Credit Markets
Regular NFIB borrowers, 32 percent accessing capital markets at least once a quarter, one point above the survey record low, continued to report difficulties in arranging credit. A net 13 percent reported loans harder to get than in their last attempt, down one point from April. Overall, 92 percent of the owners reported all their credit needs met, or they did not want to borrow. Very weak plans to make capital expenditures, to add to inventory and to expand operations make it clear that many good borrowers are simply on the sidelines, waiting for a good reason to make capital outlays and order inventory and take out the usual loans used to support these activities. Even if credit were free, these business owners would not spend the money to hire or make capital outlays since such expenditures have no prospect of earning their keep. Only three percent of the owners reported "finance" as their top business problem, down one point. Pre-1983, as many as 37 percent cited financing and interest rates as their top problem. What businesses need are customers, giving them a  reason to hire and make capital expenditures and borrow to support those activities. Thirty (30) percent cite weak sales as their top business problem.


The small business sector (half of private GDP and 2/3rds of new job created historically) is showing some signs of new life. The May survey delivered some actual positives - more owners gave positive responses than negatives ones to many questions than at any time in the past two years. Still, overall, the Index and its components remain in "recession" territory. The small business sector is in maintenance mode, not growth, but it has definitely lifted off the bottom with the worst survey readings behind us.

Unfortunately, Washington, D.C. and many states legislatures seem determined to undermine any economic forward momentum for small business owners. And even though small business owners continue to plead their case for policies that will help foster economic growth, many lawmakers are unwilling to listen. Small business owners keep saying that poor sales ("It's the consumer, stupid!") is their most pressing problem and the reasons they aren't interested in expanding are due to current economic conditions and the political climate. Unfortunately, Congress is fixated on credit and special favors for unionized firms, and that won't sustain or support faster growth.

A huge help in moving toward a stronger economy for small business owners would be to "do no harm." But Congress continues to pass and propose legislation that increases the cost of running a business and create huge uncertainty about future costs. The small business sector of the economy is improving, there is a pulse, but it is weak. Washington is applying leeches and performing blood-letting as a cure. Assuming Washington does not intensify its efforts to "cure" small business, the housing mess continues to correct itself. With half of the growth in Q1 accounted for by inventories, it is clear how important housing and consumer spending usually are in a recovery. These engines must get started, the inventory surge can't last much longer.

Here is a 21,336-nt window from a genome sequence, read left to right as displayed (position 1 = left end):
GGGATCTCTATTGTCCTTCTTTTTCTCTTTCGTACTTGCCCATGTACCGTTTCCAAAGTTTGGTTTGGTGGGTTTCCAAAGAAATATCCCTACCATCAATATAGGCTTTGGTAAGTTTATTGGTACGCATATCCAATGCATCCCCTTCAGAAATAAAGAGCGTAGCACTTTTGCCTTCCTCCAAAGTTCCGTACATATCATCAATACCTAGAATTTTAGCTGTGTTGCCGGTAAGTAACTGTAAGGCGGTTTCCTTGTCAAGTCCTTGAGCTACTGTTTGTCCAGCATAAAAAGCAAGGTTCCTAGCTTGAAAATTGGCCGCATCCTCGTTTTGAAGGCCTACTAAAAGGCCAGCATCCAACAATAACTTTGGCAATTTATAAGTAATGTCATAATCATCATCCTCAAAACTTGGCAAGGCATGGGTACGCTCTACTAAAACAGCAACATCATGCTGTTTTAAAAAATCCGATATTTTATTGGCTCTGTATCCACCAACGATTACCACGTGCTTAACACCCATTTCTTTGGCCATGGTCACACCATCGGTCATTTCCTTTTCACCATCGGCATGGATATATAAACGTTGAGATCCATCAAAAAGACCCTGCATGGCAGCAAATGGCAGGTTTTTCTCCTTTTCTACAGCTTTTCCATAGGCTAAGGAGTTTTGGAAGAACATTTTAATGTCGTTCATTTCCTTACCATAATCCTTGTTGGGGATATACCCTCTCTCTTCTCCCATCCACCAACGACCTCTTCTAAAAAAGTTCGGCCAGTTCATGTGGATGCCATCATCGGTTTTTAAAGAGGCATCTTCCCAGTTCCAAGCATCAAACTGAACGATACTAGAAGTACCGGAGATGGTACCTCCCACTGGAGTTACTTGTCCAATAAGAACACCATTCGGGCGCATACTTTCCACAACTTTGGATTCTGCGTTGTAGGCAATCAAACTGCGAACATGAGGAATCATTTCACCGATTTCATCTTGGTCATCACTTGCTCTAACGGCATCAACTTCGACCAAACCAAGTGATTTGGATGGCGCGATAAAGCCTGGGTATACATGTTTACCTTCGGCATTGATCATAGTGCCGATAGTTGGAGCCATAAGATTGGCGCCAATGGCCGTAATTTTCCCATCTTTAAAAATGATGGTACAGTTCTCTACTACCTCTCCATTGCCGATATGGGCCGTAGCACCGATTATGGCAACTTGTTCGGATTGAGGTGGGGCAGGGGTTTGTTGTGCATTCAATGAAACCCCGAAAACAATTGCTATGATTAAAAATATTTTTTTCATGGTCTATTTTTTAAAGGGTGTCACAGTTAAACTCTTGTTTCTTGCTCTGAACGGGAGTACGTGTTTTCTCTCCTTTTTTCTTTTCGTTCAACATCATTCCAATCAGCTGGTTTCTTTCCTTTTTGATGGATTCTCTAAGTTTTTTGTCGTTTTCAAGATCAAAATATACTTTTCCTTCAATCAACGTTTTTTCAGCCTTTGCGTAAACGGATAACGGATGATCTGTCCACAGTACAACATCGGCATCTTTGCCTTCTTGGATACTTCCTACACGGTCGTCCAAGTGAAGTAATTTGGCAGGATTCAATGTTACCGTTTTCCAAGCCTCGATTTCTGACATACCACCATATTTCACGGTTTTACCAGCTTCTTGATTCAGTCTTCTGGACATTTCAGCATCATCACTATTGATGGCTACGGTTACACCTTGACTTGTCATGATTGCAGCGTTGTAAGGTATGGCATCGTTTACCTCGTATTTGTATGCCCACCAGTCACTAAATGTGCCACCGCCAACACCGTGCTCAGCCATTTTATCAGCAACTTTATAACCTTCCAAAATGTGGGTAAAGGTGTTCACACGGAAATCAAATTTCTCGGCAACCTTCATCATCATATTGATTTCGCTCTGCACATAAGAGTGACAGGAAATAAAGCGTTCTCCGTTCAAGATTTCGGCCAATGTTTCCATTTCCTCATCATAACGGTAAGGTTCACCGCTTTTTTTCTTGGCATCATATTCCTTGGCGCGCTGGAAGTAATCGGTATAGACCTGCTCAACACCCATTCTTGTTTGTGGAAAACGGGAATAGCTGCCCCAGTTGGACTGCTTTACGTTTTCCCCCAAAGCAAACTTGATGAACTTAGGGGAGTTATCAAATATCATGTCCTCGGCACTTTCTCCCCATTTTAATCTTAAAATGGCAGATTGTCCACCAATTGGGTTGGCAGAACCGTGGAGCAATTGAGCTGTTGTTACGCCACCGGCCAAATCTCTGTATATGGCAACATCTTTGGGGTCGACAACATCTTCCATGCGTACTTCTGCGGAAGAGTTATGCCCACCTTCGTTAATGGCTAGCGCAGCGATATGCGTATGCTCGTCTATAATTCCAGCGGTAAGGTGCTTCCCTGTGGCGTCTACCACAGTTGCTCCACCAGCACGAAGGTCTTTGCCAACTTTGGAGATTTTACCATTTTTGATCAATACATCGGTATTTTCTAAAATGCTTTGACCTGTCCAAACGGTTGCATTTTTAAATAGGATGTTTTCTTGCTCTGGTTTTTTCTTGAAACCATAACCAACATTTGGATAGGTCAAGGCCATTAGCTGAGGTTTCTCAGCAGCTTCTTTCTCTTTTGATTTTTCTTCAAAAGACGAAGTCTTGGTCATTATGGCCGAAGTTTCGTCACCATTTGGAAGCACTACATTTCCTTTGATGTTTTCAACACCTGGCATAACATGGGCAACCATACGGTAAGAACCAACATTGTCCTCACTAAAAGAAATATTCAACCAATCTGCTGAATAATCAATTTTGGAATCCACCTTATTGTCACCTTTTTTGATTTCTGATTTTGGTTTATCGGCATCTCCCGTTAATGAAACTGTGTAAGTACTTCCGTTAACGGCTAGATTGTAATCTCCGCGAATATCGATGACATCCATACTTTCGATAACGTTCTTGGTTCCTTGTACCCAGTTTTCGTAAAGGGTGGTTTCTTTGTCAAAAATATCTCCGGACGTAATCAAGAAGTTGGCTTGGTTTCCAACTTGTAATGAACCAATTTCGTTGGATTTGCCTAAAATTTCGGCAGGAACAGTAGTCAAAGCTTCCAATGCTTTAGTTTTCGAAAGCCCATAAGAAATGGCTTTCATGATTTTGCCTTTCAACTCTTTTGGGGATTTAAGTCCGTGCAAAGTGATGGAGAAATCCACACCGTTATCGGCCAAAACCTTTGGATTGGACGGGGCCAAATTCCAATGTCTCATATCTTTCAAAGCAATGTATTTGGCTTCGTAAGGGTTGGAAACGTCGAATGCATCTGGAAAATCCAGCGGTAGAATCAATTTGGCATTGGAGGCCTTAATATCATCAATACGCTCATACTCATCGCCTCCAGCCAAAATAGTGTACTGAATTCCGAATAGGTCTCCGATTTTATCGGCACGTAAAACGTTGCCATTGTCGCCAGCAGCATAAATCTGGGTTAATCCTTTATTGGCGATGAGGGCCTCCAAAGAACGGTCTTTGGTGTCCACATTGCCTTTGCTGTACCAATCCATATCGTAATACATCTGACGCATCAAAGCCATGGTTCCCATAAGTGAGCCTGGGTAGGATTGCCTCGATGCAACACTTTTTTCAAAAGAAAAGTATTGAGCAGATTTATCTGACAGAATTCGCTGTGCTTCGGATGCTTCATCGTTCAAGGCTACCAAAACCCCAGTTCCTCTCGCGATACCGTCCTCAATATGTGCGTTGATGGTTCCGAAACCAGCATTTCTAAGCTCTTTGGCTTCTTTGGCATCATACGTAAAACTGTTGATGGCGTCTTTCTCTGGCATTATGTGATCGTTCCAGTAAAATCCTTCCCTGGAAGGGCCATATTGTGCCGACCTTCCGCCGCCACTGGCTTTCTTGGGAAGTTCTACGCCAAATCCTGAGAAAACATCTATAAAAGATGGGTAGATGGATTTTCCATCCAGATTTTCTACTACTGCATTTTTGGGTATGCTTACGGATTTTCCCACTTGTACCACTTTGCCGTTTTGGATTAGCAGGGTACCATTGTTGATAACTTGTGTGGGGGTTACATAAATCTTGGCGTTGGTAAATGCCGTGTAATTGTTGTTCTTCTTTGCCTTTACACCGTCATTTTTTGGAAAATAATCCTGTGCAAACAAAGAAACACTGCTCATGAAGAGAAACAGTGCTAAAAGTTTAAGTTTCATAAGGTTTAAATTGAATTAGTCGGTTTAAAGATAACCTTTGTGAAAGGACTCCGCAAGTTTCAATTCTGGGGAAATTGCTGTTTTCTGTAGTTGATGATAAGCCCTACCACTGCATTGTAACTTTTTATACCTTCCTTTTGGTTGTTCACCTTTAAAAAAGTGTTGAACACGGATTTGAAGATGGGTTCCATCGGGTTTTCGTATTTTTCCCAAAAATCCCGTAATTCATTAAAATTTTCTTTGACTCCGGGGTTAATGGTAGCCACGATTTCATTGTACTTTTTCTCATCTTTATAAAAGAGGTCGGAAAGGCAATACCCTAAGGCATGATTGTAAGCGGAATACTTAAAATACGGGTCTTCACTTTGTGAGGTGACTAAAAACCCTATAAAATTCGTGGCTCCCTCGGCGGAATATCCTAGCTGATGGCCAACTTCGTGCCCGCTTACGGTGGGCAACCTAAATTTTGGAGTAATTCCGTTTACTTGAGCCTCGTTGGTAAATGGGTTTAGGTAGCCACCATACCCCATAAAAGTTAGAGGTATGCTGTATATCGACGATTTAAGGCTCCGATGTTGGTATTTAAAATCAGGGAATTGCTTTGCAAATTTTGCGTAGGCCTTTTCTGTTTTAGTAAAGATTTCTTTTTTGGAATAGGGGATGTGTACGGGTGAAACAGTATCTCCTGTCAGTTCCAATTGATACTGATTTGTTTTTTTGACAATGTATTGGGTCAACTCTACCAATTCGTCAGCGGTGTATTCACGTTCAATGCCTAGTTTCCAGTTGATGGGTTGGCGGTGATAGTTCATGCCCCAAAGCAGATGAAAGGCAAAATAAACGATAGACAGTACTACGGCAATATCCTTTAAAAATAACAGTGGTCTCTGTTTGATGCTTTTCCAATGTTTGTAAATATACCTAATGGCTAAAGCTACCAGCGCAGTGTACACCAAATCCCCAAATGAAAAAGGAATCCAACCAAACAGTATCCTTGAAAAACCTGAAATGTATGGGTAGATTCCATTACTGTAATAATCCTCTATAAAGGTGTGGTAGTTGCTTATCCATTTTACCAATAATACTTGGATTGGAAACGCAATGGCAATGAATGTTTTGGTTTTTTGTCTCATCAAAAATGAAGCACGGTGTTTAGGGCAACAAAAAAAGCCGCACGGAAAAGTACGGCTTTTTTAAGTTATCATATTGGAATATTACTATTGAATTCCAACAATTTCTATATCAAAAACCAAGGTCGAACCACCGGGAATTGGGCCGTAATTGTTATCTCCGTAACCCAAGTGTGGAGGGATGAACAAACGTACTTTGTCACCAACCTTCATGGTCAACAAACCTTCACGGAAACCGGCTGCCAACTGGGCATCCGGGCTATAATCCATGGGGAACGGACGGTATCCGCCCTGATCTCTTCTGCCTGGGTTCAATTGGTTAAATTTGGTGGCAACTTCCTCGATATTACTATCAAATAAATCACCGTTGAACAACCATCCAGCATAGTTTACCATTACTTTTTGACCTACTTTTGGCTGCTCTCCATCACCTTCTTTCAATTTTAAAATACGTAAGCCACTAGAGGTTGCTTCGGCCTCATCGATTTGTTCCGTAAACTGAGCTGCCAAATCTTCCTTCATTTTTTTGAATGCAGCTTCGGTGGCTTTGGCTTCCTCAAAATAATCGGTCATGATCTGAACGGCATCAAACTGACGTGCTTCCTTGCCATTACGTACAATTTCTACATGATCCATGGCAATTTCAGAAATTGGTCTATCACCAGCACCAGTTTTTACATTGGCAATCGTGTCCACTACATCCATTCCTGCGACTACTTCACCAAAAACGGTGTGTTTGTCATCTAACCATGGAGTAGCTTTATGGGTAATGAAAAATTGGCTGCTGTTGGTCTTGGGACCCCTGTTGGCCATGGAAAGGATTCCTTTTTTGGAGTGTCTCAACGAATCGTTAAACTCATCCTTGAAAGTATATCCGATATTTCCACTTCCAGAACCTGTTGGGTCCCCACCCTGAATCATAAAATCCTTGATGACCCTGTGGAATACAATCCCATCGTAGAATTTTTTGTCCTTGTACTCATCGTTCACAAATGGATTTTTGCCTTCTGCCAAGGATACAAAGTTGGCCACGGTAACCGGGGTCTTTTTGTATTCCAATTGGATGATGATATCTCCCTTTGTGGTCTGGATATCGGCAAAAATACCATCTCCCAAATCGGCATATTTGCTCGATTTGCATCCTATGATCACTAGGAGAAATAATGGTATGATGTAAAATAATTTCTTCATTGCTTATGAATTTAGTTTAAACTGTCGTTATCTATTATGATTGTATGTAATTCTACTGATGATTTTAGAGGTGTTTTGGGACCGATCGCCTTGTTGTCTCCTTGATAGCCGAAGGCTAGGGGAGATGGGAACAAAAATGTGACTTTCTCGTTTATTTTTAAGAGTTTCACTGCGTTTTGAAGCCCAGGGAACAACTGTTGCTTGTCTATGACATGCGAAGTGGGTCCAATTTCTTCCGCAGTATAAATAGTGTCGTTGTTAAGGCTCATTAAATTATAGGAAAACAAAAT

For the year (half of it is almost over!), inflation will remain low as owners continue to reduce prices to raise cash and shed inventory to stay in business. The Fed has committed to lower interest rates, for better or worse, so no problems with the cost of credit (assuming one has use for it). Job growth will be anemic, we lose 400,000 Census workers mid-year and,  if we want to restore 2007 employment levels and unemployment rates by 2013, we need a net 400,000 new jobs every month for 3 years. The inventory cycle is almost done for small businesses as existing stocks come into line with desired levels (based on rather pessimistic expectations for sales growth, unfortunately). Capital spending won't pick up, there is still excess capacity so spending will occur only for necessary repairs and replacement for most owners. Lots of small businesses in the 5 Gulf states will be harmed by the oil debacle, more "weak sales." Let's hope for a successful resolution of that problem before the next survey.

This survey was conducted in May 2010. A sample of 3,938 small-business owners/members was drawn. Eight hundred and twenty-three (823) usable responses were received - a response rate of 21 percent. 

Bill Dunkelberg, Chief Economist for the National Federation of Independent Business
Copyright 2010, the NFIB retains ownership. All Rights Reserved.

Print page